If you have been searching for Deer Stand Skirts you have most likely found it difficult to find a camouflage skirt for a Self-Climbing or a Dual Ladder Deer Stand. In the following videos I will show you how easy it is to make your own and how they look on the stand.

Materials You Will Need

For materials go to the Joan Fabric website and print the 50% and 60% off one item coupons along with one for Thread (typically buy one get one free), next go to the Joan Fabric store and purchase your materials. For Fabric and Velcro purchase them by the yards to get multiple yards for the one coupon price.

Completed Deer Stand Skirting

Self-Climbing Deer Stand Skirt
Dual-Ladder Deer Stand Skirting

Cost To Make One Skirt

Wait for the sales/coupons, then you should be able to purchase all the materials for just under $13. It will take you ~40 minutes to make one of these skirts using a sewing machine, maybe less if you are efficient in sewing. if interested I would make one and include shipping for $25/skirt. *Note, for Dual Ladder Stands you will need two skirts.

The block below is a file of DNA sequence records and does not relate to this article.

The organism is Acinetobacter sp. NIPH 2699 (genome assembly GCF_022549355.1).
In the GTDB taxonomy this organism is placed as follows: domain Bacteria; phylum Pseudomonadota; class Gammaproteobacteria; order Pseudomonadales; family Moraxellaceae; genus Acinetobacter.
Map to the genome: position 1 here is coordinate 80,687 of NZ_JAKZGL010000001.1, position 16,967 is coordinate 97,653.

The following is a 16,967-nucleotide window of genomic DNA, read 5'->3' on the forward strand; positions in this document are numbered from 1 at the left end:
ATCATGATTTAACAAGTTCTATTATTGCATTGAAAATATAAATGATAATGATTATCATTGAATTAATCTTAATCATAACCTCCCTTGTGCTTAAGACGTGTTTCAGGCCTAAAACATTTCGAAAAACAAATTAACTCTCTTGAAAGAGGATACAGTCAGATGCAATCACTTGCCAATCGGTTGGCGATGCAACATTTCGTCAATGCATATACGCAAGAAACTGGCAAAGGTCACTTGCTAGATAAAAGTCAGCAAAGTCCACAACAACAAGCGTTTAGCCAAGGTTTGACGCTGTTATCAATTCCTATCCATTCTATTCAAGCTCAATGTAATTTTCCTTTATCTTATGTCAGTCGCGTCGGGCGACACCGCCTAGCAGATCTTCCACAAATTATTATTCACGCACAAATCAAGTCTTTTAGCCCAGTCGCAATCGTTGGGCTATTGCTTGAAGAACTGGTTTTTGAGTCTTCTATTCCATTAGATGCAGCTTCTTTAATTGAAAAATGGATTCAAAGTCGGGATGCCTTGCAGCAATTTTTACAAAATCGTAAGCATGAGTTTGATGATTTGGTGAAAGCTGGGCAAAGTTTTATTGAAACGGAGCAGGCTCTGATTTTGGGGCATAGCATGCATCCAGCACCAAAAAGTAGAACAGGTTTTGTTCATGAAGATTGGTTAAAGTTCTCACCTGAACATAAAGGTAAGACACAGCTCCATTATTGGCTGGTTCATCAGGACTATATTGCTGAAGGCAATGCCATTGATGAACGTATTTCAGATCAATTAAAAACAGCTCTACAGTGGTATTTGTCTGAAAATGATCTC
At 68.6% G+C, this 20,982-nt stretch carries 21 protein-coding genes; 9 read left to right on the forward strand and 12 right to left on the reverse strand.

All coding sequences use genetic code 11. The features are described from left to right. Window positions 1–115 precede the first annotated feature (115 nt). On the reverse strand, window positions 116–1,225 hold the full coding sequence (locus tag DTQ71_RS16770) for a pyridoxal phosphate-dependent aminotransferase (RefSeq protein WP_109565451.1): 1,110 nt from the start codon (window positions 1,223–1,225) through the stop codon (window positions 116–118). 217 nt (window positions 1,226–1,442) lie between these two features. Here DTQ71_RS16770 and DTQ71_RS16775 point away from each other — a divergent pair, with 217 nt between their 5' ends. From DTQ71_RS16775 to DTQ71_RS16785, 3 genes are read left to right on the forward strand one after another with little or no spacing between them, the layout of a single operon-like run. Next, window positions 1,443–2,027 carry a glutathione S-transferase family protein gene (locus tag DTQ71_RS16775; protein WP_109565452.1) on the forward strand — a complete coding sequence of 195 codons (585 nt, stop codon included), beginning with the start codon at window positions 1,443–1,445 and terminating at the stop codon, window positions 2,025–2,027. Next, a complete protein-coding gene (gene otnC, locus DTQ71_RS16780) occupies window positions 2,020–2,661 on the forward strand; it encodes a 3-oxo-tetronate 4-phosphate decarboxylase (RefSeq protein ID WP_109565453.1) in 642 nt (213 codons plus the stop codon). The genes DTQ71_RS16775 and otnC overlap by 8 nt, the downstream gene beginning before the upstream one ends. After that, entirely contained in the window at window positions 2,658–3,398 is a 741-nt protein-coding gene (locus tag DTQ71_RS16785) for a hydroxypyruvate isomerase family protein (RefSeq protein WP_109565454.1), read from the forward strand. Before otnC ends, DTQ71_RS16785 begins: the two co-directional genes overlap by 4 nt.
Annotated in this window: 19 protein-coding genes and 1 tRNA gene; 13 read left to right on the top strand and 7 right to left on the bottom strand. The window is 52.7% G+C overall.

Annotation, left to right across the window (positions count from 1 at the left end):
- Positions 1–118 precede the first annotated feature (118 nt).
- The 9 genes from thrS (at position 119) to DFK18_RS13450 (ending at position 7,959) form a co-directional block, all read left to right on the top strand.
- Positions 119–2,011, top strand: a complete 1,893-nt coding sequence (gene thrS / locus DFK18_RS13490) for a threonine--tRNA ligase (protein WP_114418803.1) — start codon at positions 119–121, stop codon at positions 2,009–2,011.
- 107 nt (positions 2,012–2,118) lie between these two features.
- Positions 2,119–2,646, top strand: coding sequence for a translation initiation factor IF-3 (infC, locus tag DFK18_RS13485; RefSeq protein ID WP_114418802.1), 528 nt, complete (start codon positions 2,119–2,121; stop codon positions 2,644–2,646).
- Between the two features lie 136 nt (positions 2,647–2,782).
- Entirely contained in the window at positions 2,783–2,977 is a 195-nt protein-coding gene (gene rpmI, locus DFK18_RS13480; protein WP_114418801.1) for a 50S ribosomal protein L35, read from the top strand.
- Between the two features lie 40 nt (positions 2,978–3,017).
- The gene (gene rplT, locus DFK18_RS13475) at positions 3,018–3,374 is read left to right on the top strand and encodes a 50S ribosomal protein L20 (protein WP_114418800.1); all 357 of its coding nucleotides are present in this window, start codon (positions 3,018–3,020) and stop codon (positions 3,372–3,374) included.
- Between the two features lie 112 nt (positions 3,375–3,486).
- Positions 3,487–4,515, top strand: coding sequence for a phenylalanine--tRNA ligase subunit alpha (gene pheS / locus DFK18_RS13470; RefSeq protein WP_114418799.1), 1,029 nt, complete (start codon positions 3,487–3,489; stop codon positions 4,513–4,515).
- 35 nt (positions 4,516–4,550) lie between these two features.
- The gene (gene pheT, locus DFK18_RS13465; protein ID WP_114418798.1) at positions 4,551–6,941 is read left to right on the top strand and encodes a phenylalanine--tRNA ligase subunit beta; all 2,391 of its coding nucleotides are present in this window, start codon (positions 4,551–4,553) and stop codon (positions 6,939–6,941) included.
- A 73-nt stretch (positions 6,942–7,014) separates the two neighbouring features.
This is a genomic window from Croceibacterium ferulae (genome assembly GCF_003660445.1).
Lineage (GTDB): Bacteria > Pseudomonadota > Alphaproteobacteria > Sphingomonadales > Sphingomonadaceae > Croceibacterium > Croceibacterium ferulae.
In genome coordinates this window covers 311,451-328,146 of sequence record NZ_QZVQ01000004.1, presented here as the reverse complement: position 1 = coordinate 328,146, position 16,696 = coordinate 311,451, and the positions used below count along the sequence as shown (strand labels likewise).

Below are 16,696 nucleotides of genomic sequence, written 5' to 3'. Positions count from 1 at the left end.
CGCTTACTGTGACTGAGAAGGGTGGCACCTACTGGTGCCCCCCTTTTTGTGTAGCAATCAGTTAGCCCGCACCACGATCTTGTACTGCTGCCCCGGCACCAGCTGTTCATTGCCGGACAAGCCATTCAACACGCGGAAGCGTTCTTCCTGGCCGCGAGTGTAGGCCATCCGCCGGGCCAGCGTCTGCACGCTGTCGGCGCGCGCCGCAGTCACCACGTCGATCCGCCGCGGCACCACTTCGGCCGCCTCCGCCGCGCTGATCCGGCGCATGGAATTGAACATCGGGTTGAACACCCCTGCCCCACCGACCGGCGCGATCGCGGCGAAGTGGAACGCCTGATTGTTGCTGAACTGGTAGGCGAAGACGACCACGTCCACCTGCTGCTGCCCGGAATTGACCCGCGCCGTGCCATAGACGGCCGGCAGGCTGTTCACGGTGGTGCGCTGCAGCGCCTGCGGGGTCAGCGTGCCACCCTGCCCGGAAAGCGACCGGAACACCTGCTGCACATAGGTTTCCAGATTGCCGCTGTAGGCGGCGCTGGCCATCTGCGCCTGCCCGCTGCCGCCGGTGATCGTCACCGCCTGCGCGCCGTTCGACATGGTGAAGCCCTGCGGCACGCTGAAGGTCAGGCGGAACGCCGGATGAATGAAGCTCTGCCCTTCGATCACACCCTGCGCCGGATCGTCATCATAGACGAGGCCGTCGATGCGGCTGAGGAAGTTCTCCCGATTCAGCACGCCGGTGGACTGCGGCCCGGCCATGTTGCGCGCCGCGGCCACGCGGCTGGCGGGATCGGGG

Making The Skirt Step By Step Video

Assembling Onto A Dual Ladder Stand

Morel Mushrooms Are Popping – 2017 Crop Best In Years

Where to start searching for The Morel Mushrooms – Early Grays & Yellows

When I first start searching for the Morel Mushroom the ground is still be very moist (or too wet), the soil is not at the ideal temperature, and the ground vegetation is limited. However, based on the buds just starting on my apple trees the Morels are out there. So I start my search on the Southeast facing slopes, these are the areas that have gotten the most sunlight, allowing the soil to warm sooner than other areas in the woods. Next I look for patches of moss on the ground, as the moss will hold just the right amount of water and will be warmer than the soil.